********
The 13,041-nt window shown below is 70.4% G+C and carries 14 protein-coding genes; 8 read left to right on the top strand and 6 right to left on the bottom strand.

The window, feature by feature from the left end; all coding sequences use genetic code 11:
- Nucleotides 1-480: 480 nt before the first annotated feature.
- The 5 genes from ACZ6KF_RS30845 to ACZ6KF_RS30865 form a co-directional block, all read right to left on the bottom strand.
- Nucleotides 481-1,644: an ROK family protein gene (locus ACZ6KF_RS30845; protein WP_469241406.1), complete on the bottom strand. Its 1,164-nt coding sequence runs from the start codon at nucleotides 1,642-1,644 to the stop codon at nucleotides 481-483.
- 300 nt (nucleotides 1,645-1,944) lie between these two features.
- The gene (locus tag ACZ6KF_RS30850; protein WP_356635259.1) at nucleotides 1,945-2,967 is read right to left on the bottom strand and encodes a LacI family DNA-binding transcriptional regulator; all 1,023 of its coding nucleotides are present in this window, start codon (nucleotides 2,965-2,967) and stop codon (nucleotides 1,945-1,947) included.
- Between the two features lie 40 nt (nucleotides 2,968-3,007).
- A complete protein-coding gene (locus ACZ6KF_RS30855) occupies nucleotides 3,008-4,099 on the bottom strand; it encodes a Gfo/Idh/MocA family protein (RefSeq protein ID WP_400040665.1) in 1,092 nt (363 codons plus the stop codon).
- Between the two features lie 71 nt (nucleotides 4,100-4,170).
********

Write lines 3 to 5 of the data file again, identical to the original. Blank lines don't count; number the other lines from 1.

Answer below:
- Nucleotides 1-480: 480 nt before the first annotated feature.
- The 5 genes from ACZ6KF_RS30845 to ACZ6KF_RS30865 form a co-directional block, all read right to left on the bottom strand.
- Nucleotides 481-1,644: an ROK family protein gene (locus ACZ6KF_RS30845; protein WP_469241406.1), complete on the bottom strand. Its 1,164-nt coding sequence runs from the start codon at nucleotides 1,642-1,644 to the stop codon at nucleotides 481-483.